By Chris Moore:
It is truly a testament to the outstanding talent and staying power of the Beatles that Let It Be, their final and perhaps least ambitious — by their own designs, at least — release, is composed of such an impressive assortment of tracks.
For this reason alone, the 2009 remastered version of this classic 1970 album is worth your time and money.
Held up against the previously released audio on the CDs that have been standard issue for over two decades now, this remaster is crisper and cleaner in all the right places. To be fair, this is probably one of the less drastic remasters, as Let It Be was originally issued in actual stereo. Still, the seasoned Beatles fan will immediately take note of the subtle improvements, such as the even warmer ambiance of the background vocals in “I Me Mine” and the clearer separation between piano notes and vocals in both “Let It Be” and “The Long and Winding Road.”
It is a joyful experience to hear the individual vocals and instrumentation as clearly as possible. After all, when the bulk of these tracks were laid down in January 1969 — almost one and a half years before the release of the album — the keyword had been simplicity. Following the tumultuous White Album sessions, they had decided to adopt a more “live in the studio” feel for their next album. Paul in particular felt that they had lost the cohesion that could only come from playing live. Considering the backbreaking schedule of live shows in their early years and the relative happiness of their early period, it is difficult to disagree.
The Beatles’ “Let It Be” (1970)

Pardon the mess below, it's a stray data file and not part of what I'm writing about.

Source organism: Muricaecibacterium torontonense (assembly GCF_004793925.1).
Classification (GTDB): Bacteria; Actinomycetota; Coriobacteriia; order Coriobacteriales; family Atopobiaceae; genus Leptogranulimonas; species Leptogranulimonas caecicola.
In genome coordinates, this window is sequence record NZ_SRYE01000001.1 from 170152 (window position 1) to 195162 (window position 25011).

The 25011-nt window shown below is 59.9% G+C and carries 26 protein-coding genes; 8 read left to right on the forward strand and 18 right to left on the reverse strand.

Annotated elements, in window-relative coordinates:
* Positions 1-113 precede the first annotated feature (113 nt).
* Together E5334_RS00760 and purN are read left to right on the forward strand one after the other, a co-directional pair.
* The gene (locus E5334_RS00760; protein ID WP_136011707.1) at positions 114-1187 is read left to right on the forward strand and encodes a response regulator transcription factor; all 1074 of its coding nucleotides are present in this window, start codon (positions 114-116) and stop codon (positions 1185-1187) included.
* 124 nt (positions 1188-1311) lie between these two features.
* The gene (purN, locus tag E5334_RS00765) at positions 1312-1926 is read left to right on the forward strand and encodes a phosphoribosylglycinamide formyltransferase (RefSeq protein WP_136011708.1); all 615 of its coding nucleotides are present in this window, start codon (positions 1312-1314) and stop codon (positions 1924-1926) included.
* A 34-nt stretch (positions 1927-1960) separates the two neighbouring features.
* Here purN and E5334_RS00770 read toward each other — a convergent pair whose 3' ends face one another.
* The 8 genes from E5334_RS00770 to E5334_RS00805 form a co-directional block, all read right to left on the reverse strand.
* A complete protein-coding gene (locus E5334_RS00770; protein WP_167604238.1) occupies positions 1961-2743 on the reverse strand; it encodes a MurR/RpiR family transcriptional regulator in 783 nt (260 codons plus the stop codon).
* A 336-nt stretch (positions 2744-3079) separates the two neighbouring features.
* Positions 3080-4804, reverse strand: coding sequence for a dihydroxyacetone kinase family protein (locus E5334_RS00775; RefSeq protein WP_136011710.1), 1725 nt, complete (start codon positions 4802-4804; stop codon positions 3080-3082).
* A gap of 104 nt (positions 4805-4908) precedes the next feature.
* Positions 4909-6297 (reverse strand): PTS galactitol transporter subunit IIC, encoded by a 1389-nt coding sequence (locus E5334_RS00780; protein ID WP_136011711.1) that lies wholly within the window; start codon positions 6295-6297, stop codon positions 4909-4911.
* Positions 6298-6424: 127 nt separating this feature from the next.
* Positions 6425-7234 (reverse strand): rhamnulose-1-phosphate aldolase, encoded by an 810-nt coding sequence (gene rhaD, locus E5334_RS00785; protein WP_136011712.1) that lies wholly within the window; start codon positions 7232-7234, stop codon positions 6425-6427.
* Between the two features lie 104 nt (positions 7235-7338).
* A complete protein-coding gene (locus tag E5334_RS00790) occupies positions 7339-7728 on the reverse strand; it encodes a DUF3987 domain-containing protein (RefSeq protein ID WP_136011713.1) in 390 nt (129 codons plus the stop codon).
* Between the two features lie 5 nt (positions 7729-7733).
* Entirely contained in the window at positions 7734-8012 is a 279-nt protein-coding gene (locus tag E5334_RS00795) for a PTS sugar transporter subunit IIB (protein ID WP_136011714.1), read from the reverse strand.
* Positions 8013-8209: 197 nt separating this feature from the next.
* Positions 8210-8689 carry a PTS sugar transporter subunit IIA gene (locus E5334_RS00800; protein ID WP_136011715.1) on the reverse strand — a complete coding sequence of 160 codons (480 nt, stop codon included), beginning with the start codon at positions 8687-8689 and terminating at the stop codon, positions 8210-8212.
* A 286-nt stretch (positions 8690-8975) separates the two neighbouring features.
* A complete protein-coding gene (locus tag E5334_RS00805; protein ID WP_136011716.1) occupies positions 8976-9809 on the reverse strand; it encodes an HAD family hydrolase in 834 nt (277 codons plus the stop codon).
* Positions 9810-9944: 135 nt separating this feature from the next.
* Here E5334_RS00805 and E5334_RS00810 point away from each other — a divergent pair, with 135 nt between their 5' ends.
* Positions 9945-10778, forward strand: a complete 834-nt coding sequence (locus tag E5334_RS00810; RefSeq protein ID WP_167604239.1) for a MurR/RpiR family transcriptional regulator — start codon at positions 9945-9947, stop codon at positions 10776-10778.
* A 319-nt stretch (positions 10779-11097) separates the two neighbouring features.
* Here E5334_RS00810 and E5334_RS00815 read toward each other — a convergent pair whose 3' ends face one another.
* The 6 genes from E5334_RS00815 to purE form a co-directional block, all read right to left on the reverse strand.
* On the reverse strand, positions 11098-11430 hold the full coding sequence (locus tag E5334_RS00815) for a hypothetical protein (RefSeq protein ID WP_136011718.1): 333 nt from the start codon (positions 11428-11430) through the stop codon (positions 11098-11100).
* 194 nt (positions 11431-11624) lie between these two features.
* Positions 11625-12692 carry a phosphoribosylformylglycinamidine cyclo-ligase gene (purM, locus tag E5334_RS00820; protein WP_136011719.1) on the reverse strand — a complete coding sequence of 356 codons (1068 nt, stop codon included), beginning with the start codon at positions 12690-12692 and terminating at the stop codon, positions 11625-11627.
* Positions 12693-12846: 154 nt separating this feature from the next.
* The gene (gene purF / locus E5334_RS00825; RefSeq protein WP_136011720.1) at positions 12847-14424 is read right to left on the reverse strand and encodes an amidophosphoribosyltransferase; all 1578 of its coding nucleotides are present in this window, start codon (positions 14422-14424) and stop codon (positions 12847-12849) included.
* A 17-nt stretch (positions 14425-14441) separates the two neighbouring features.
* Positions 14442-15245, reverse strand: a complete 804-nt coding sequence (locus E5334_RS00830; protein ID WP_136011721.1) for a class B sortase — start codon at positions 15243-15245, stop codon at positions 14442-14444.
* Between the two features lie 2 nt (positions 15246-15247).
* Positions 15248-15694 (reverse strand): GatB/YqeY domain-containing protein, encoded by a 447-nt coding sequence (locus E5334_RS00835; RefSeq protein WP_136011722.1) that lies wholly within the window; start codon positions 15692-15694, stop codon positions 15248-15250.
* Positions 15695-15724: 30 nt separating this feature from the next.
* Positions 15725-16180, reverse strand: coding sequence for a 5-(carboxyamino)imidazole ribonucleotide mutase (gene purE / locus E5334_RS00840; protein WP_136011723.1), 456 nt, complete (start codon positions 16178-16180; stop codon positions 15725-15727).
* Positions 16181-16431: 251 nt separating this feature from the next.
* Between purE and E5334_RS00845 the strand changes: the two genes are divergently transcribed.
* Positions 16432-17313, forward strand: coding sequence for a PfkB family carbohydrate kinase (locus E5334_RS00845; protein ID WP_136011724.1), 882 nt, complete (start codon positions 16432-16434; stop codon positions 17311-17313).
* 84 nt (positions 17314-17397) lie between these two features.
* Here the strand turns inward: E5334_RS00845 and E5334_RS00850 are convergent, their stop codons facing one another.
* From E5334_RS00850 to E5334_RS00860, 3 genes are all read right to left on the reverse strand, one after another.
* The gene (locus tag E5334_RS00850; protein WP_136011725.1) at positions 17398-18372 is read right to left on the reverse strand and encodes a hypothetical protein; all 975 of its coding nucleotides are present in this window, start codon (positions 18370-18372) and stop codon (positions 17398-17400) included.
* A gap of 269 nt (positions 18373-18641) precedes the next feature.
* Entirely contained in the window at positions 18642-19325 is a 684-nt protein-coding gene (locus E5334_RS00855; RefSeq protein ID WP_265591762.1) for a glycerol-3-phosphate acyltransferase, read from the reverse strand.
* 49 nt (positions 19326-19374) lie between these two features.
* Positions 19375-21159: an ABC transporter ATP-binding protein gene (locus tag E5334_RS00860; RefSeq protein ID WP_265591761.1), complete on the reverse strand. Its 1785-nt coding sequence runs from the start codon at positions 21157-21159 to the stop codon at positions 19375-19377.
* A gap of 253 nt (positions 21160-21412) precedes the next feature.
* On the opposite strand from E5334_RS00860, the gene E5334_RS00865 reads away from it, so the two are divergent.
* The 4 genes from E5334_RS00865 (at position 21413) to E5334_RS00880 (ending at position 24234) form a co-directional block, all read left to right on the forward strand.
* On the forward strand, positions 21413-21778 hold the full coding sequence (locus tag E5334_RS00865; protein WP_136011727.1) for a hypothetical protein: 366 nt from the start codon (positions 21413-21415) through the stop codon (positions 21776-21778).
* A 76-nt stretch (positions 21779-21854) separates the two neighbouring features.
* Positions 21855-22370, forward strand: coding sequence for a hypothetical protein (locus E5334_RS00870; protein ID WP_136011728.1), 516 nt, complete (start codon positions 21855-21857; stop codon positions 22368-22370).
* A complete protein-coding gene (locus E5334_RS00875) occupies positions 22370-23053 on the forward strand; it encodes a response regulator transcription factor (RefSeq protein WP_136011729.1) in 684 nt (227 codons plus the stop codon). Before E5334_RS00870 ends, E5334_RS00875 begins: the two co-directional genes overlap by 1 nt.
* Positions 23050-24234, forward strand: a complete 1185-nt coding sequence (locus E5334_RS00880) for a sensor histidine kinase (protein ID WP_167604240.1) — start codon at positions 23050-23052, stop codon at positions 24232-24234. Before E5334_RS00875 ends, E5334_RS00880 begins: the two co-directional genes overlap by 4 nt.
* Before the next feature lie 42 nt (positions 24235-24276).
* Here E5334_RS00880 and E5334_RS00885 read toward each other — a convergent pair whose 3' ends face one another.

For this reason, as well as the fact that Let It Be was mixed, remixed, re-arranged, and shuffled around by so many people outside the Fab Four before its initial release in 1970, I think Let It Be…Naked should be and is the first and best way to experience this album. Purists, traditionalists, and historians may disagree, but any detractors to this theory must first explain why the Beatles’ initial intentions for the concept of this album should be all but ignored in favor of the “actual” release. Why tracks like “Maggie Mae” and “Dig It” could ever belong on the same vinyl — or silver, for that matter — disc as gems like “Two of Us,” “Across the Universe,” and “Let It Be” is beyond this writer.
Before I trample upon too much musical holy ground, I should reinforce that the 2009 remaster provides a great experience. Some argued that the tracks should have been stripped down and entirely remixed. While I wouldn’t have been against that idea if it had been engineered by the right team, there doesn’t seem to be the need for anything quite so drastic here.
Perhaps the focus should instead fall on the pressures within and around this record. Within, it is interesting to consider how complicated and tense the Beatles’ interpersonal relationships had become, and yet to listen in wonder at the beautiful music they made despite it all. Outside of the recording process, there was a great deal of expectation when the album was released, especially considering that it wasn’t available for sale until after the Beatles had announced that they were breaking up. That put a lot of weight on this very final addition to what is arguably the greatest rock ‘n roll catalog of all time. Even Rolling Stone fluctuated wildly, dismissing the album at its release but soon after adding it as #86 on their list of the best rock albums of all time.
Regardless of your perspective on this album, Let It Be is a strong addition to anyone’s music collection, if only for the outstanding songs it contains — and not only the singles, but many of the deep tracks, as well.
I’ll probably still click one more space lower on my iPod for Let It Be… Naked, but I have enjoyed hearing the original in remastered audio. And make sure you watch all of our great Beatles cover songs videos here on the music video blog!